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Interconnections Seam Study

Through the Interconnections Seam Study, NREL joins national lab, university, and industry partners to identify cost-effective options for upgrading the U.S. electric grid to create a more integrated power system that can drive economic growth and increase efficient development and utilization of the nation's abundant energy resources, including solar, wind, and natural gas.

NREL conducted the initial scenario analysis for the Interconnections Seam Study and is now conducting further analysis and model enhancements as requested by the U.S. Department of Energy. That process is currently underway. The full study will be released once completed. For media inquiries, please contact David Glickson.

Map of the continental United States that reflects major power system regions and the strong solar resource across the South and Southwest and strong wind resources primarily in Texas and the Great Plains states.

Stitching together the major regions of the U.S. power system, represented here conceptually, could enhance the ability to harness abundant renewable resources and balance loads across the country.

Strengthening the U.S. Power System

The three major components of the U.S. power system—the Western Interconnection, the Eastern Interconnection, and the Electric Reliability Council of Texas—operate almost independently of each other. Very little electricity is transferred between the interconnections.

This study aims to quantify the value of strengthening the connections (or seams) between the regions to encourage efficient development and utilization of U.S. energy resources. The study also assesses the degree to which interconnection can facilitate a more reliable, resilient, sustainable, and affordable U.S. electricity system.

Modeling Approach and Preliminary Results

To quantify the value of enhancing the U.S. interconnection seams, the study team is analyzing a suite of power system futures. The study utilizes and analyzes results from three classes of power system models: long-term capacity expansion, year-long production cost, and AC power flow. The end result: in-depth insight on the economic, environmental, reliability, and resiliency benefits of the study scenarios.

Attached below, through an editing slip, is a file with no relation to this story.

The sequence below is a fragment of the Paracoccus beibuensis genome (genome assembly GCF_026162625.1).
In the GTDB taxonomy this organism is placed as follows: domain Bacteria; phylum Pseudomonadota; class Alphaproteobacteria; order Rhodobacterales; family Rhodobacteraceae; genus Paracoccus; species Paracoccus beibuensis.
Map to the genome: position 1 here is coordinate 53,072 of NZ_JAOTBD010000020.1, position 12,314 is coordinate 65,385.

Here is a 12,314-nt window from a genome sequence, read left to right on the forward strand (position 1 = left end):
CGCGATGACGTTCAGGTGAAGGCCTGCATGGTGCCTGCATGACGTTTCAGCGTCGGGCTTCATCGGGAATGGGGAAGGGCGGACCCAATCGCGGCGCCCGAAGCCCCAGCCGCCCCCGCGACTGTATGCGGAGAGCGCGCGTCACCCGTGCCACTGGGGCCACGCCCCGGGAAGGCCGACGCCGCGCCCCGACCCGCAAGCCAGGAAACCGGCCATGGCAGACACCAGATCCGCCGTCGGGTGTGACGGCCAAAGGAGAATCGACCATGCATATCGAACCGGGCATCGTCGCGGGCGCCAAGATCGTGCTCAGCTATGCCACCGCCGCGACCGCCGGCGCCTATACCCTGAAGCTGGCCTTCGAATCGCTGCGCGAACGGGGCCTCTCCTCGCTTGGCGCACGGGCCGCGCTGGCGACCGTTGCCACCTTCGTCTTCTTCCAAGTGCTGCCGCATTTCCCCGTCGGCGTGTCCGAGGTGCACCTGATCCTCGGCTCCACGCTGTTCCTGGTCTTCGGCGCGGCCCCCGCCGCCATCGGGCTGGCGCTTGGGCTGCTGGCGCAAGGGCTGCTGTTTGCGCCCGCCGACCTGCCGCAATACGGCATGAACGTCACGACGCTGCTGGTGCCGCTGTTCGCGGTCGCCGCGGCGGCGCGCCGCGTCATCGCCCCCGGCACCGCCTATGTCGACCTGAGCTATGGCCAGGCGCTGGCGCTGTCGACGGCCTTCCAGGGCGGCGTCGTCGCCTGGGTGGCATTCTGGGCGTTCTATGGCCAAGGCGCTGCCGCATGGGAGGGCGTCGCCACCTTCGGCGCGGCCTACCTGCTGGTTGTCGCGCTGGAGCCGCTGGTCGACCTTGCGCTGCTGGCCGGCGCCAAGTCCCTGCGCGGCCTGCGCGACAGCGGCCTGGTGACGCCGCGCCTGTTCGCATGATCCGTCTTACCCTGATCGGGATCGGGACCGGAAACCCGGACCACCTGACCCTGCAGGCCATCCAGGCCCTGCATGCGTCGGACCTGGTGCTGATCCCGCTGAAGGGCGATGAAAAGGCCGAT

Research Team


Pacific Northwest National Laboratory

Argonne National Laboratory

Oak Ridge National Laboratory

Iowa State University

Southwest Power Pool

Midcontinent Independent System Operator

Western Area Power Administration

Technical Review Committee

Representatives from more than 30 utilities, power system operators, and industry organizations are helping guide this study by helping to define the study questions and methods and reviewing findings. We welcome input and involvement from all power system stakeholders. The following entities have participated in our TRC meetings:

  • Alberta Independent System Operator
  • Basin Electric Power Company
  • Black Hills Energy
  • Energy Exemplar
  • El Paso Electric
  • Electric Power Research Institute
  • Electric Reliability Council of Texas
  • Great River Energy
  • Hydro Quebec
  • Independent System Operator of Ontario
  • LS Power
  • Manitoba Hydro
  • Minnesota Power
  • National Grid
  • National Rural Electric Cooperative Association
  • NB Power
  • NextEra
  • NS Power
  • Public Service Company of New Mexico
  • SaskPower
  • SDG&E
  • Solar Energy Industry Association
  • Transcanyon
  • Tri-State Generation and Transmission
  • Utility Variable Generation Integration Group
  • Western Electricity Coordinating Council
  • Xcel Energy
Graphic of a map of wind power resource in the United States, depicting average wind speeds at a 100-meter hub height for the year 2012 derived from modeled resource estimates.

Map of United States Wind Power Resource

Graphic of a map of solar resource availability in the United States, depicting annual average daily total solar resource using 2012 data, reflecting high concentrations of solar in the South and Southwest regions.

Map of Global Horizontal Solar Irradiance

Graphic of a map of the U.S. Transmission system, showing transmission lines across the United States and seven points of high-voltage direct-current power transmission ties in Miles City, MT; Rapid City, SD; Stegall, NE; Sidney, NE; Lamar, CO; Clovis, NM; and  Artesia, NM.

Map of U.S. Transmission System and B2B HVDC Ties


Joshua Novacheck